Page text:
10 Fundamental Metal Guitar Techniques

Fundamental Metal Guitar Techniques Blog Post Banner

Power Chords

You can’t talk about fundamental metal guitar techniques without power chords.

Power chords are the bread and butter of metal rhythm guitar playing. They’re the core technique in darn near every metal riff ever composed, from Master of Puppets to Bat Country.

And you know what the best thing is about power chords? They’re easy. Just play a root and a fifth, and you’ve got yourself a power chord.

Here’s an E Power Chord for reference.

E Power Chord

Palm Muting

Palm muting is what gives a chord or not that “chunky” sound that we’re all so familiar with.

Anyone can mute by resting their picking hand on the strings right where the strings meet the bridge.

After resting your picking hand in this position, you’ll simply pick a note on your target string/strings, and it will be muted by your palm.

One of my favorite examples of this is the guitar riff from Metallica’s “For Whom The Bell Tolls”.

Here’s a guitar lesson for reference!

Sweep Picking

When talking about fundamental metal guitar techniques for lead guitar you’re bound to come across sweep picking.

Sweeping is the motion you get when you move from one string to the next with the same pick stroke.

For example, if you move from the A string to the D string with two downstrokes, you’ve performed a sweep!

And while it’s well known for being used in lead guitar, especially for playing arpeggios, you can apply the technique to rhythm guitar playing as well.

Here’s an in-depth article on economy picking exercises for guitar, which will help you gain a greater understanding of the sweep picking technique.

And here’s a short video lesson on how to sweep pick.


Tapping is an awesome technique, and is often the first lead guitar technique aspiring shred guitarists learn!

Here’s a complete lesson on tapping for guitar.

Tapping takes advantage of the picking hand by using it to hammer-on to notes that generally aren’t as easy to access with the left hand.

In most metal and rock the tapping sequence will create an arpeggio.

The metal riff in Oroborus by Gojira is one of my favorite tapping riffs.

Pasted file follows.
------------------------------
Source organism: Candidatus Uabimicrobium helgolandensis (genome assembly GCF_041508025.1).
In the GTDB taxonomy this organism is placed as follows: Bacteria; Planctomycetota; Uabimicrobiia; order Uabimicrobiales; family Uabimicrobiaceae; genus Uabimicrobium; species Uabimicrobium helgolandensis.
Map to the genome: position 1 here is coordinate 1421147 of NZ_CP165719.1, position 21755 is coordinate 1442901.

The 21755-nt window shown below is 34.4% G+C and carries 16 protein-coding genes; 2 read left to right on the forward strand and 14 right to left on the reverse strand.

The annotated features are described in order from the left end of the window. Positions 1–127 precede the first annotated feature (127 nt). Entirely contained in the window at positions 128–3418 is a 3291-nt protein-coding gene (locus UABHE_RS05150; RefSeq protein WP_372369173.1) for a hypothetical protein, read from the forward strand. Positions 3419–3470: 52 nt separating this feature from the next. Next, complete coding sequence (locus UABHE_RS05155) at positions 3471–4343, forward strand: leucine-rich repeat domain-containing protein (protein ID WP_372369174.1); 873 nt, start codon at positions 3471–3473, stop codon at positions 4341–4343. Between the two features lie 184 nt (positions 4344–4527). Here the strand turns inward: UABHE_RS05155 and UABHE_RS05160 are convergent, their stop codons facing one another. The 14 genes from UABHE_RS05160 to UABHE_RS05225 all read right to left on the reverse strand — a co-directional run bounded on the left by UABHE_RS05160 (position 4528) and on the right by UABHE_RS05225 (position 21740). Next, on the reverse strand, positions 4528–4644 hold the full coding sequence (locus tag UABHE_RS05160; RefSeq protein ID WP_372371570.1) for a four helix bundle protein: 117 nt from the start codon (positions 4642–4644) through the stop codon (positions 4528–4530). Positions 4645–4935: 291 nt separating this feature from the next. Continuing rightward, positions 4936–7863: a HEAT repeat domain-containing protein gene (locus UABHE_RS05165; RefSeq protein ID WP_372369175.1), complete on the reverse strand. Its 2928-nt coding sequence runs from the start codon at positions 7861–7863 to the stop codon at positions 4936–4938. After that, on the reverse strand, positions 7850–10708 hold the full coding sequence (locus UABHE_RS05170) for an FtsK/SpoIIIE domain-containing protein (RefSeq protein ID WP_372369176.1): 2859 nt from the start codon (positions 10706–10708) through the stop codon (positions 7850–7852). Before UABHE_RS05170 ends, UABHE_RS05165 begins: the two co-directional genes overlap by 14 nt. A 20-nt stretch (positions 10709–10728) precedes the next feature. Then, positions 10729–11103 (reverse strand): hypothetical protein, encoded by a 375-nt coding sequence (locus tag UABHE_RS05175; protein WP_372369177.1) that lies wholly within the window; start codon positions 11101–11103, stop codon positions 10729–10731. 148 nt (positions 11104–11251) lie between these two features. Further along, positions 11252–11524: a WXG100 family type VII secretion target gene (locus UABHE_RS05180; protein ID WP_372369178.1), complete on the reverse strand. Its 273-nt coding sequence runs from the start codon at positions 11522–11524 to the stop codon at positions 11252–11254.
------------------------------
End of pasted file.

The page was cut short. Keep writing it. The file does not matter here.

Hexatonic Note Groupings

Hexatonic refers to groups of 6 notes or to scales with 6 notes.

In metal, however, I’m referring to six note groupings that generally come from minor/major scale shapes.

Learning 3 notes per string major scale shapes make it easy to get started with these hexatonic patterns.

Here’s an example:


As you can see, the notes are groups of sixes. This lick in particular is similar to Eddie Van Halen’s six note sequences.

Using these hexatonic grouping makes it easy to turn simple scale shapes into something musical.


Be it solos or guitar riffs, slides are essential to master.

A slide is moving from one note to another note on the same string using 1 finger, which produces a “sliding” sound.

Here are some great example of sliding in metal.

The main riffs in Jimmy use slides
Blood and Thunder’s main riff uses slides to get from one power chord to the next.

Pinch Harmonics

Pinch harmonics, or squeals, are artificial harmonics that create a high pitched “screaming” sound by string with the pick and flesh of the thumb simultaneously.

Here’s my pinch harmonic lesson.

They assist in the diversification of your notes, as they help you to emphasize notes by turning them into squeals.

The king of pinch harmonics is without a doubt Zakk Wylde from Black Label Society and Ozzy Osbourne’s band.


Ah, galloping, my technical nemesis.

Galloping is a group of 3 notes, 2 sixteenth notes followed by an 8th note. These notes are simply played by picking Down-Up-Down, and are usually repeated.

2 popular metal guitar riffs that use this technique are “The Trooper” by Iron Maiden and “Battery” by Metallica.

In Rock, “Barracuda” by Heart is an iconic riff that uses galloping.

Downstrokes/ Down Picking

When used correctly downstrokes can add strong emphasis to your metal riffs.

The use of downstrokes can produce louder, heavier notes relative to alternating notes, which generally won’t give you the same emphasis of notes.

2 kings of Down picking are James Hetfield of Metallica and John Browne of Monuments.

Here’s John demonstrating excellent down picking.

Tremolo Picking

You can’t forget about tremolo picking when talking about metal guitar techniques!

Tremolo picking is simply defined as fast alternate picking with an emphasis on a single note.

Tremolo picking is often deployed in heavier genres of metal such as black metal, but originates from traditional metal and thrash metal.

If you’re just learning how to tremolo pick, focus on a single note on the low E string, and alternate pick that note as fast as you can.

Even though you’re picking may not sound good at first, you can fix you’re imperfections over time.

Other Metal Guitar Techniques Resources

There you have it, the 10 Fundamental Metal Guitar Techniques!

The easiest way to get these techniques down is by playing popular metal tunes. These would be songs like Master of Puppets or Painkiller.

Here are some more resources for learning metal guitar techniques.

Pentatonic Scales

Pentatonic scales are the bread and butter for writing solos and riffs.

Here’s a guide to pentatonic scales.

Lead Guitar Techniques

If you want to increase your metal lead guitar playing, then look at some of these lessons.

11 Essential Lead Guitar Techniques

Guitar Tapping Basics for Beginners (Finger Tapping Exercises)

Heavy Metal Guitar Scales

Want to learn the best scales for metal guitar? Then check out this lesson.

Alternate Tunings

Here are some posts related to alternate tunings for metal guitar playing.

What is Drop D Tuning Guitar? How to Tune to Drop D

What is E Flat Guitar Tuning?